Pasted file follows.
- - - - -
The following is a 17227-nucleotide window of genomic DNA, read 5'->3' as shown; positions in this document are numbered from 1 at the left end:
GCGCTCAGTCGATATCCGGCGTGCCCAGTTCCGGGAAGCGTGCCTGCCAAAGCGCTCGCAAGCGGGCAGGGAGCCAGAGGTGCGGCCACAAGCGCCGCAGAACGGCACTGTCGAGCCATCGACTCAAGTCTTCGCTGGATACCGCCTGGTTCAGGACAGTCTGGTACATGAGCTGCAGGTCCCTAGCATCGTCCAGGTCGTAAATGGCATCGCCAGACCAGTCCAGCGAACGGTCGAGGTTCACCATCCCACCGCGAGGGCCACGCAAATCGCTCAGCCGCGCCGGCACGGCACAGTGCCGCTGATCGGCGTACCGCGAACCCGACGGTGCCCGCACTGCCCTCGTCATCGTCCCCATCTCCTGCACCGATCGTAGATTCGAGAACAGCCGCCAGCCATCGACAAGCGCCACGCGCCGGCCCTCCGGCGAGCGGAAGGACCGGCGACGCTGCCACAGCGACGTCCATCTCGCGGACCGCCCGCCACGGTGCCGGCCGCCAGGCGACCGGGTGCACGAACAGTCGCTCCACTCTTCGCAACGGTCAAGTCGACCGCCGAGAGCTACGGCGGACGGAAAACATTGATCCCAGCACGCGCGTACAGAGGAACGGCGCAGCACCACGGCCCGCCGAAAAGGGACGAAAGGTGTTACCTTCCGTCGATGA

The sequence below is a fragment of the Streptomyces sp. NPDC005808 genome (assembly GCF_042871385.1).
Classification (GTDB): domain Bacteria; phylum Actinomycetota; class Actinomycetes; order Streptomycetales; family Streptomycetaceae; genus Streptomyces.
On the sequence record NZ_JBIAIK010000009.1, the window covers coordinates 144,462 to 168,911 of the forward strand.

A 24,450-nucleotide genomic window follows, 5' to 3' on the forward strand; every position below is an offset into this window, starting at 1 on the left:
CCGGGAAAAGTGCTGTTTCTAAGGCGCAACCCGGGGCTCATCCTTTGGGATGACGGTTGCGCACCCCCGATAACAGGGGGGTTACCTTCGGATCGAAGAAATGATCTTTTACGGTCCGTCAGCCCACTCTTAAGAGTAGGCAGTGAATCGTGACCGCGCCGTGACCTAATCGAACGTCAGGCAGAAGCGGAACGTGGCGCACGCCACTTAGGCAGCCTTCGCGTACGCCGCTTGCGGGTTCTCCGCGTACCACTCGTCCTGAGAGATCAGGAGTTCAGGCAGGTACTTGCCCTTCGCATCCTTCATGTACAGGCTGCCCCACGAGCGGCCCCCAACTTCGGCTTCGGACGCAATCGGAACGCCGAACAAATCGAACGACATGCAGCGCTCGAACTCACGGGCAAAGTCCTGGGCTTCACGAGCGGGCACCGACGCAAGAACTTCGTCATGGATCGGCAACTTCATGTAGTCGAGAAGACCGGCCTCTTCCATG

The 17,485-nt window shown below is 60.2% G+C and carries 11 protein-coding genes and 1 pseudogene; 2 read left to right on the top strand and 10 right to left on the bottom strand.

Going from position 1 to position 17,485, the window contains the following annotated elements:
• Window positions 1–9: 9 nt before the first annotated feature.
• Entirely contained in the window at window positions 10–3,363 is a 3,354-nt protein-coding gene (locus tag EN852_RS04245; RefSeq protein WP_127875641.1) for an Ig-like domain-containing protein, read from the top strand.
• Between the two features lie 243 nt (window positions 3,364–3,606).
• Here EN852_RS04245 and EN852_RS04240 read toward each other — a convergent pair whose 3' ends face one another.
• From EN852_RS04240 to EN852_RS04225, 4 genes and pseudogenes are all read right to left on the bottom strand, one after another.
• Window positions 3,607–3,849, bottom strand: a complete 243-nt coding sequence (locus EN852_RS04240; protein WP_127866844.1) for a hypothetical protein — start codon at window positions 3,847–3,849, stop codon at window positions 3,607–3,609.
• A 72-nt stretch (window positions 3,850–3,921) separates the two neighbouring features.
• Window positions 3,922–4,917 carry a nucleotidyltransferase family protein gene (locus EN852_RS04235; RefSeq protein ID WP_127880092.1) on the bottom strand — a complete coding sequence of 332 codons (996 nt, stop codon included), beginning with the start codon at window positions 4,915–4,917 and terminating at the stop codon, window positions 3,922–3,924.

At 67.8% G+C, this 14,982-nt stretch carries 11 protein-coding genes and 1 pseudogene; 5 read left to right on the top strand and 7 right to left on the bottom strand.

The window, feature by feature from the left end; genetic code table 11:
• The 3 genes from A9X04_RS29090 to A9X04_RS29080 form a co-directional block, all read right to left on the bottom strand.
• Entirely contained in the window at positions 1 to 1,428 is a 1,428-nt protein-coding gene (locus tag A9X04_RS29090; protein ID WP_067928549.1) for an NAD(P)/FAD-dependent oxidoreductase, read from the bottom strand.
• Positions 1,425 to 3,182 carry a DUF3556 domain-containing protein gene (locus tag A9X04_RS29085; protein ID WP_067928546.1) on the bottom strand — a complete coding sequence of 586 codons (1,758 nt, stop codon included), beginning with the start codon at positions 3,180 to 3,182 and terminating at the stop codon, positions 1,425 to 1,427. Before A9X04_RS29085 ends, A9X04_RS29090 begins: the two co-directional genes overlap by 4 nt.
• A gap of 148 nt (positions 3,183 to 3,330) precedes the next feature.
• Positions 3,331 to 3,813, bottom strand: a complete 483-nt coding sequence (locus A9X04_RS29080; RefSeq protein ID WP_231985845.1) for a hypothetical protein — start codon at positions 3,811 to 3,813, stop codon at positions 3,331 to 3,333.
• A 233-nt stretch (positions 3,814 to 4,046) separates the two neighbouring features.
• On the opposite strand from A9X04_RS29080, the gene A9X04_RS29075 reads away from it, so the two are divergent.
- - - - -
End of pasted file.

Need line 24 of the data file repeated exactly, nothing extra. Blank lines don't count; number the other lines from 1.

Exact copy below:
• Positions 3,331 to 3,813, bottom strand: a complete 483-nt coding sequence (locus A9X04_RS29080; RefSeq protein ID WP_231985845.1) for a hypothetical protein — start codon at positions 3,811 to 3,813, stop codon at positions 3,331 to 3,333.